One of the greatest mysteries of the animal world – why giant pandas are black and white – has been solved by biologists.
The pandas have particularly bold markings, which don’t look like very practical camouflage.
But scientists collaborating at the University of California and California State have finally worked out why the bears look the way they do, and it turns out it is partially down to blending in with their surroundings.
Because they can’t get enough fat from their poor, bamboo-rich diet to hibernate, pandas are forced to survive in multiple habitats which can include snowy mountains and more tropical forests.
Their faces, necks, tummies and backsides are mostly white, allowing them to hide in the snow. But their black arms and legs also let them blend in with shadier forest surroundings.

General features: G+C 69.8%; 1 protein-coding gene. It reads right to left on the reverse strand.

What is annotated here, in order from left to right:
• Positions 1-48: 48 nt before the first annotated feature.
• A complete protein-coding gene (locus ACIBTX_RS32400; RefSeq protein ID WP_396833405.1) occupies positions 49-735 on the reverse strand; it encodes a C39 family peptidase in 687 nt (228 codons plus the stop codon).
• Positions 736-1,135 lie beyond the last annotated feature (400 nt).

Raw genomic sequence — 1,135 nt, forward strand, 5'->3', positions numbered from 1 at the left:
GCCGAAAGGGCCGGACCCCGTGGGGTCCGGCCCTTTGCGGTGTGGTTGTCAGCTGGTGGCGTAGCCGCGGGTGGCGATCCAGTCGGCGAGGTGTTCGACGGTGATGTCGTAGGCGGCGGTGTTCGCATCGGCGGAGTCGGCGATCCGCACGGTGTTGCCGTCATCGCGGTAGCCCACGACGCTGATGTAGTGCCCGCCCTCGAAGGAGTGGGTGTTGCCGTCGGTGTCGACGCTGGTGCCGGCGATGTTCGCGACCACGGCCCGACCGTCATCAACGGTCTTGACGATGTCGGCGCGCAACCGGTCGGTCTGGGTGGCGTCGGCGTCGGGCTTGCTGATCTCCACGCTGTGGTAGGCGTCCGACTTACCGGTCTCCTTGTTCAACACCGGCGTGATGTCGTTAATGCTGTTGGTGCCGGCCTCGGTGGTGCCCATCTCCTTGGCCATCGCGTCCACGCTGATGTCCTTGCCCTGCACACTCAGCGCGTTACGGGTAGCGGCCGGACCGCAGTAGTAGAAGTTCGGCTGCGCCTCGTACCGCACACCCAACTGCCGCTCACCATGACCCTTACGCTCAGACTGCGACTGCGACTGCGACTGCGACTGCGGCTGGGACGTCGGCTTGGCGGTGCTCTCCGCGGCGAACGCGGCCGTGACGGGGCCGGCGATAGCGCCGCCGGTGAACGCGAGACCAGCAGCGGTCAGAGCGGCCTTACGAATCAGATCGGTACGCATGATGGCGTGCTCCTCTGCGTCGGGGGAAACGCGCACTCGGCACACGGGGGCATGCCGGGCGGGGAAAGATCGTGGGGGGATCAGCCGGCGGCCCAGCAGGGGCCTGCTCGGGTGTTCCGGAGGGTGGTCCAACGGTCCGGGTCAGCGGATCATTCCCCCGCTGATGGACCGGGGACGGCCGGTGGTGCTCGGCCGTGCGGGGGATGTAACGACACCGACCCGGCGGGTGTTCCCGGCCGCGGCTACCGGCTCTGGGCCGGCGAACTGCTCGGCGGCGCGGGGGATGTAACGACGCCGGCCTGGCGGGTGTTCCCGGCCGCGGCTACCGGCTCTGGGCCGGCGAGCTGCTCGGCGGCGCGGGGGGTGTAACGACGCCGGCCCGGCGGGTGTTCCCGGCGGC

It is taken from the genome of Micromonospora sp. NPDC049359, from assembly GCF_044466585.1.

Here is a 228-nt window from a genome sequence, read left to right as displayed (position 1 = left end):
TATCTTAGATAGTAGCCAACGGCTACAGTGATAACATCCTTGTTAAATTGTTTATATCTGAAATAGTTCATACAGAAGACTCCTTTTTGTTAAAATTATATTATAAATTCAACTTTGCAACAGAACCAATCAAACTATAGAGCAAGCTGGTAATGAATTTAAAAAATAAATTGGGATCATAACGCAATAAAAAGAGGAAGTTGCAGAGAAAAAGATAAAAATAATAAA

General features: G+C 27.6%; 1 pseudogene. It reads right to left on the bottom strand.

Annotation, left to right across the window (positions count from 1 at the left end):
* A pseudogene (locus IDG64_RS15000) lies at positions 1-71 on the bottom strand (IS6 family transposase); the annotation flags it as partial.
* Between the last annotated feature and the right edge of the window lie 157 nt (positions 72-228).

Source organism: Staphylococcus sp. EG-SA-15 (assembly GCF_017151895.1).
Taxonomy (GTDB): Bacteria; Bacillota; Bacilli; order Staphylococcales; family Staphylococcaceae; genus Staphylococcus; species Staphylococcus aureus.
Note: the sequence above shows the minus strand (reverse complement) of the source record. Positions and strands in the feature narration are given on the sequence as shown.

Darker facial colouring could help with communication, with black ears against a white face scaring off potential predators (even though it’s hard to think of an animal less threatening) and dark eye patches helping them recognise each other.
The scientists solved the puzzle by looking at giant pandas and colour grading each area of their bodies. Then they compared this information to that of other species, including 39 other bear species and 195 carnivores, as well as these animals’ varying behavioural traits.
Lead author Tim Caro said: “The breakthrough in the study was treating each part of the body as an independent area.”
And this is something of a specialist subject for Professor Caro, as he was part of the team that discovered why zebras are black and white too (it’s to repel flies).
Their latest research has been published in Behavioural Ecology.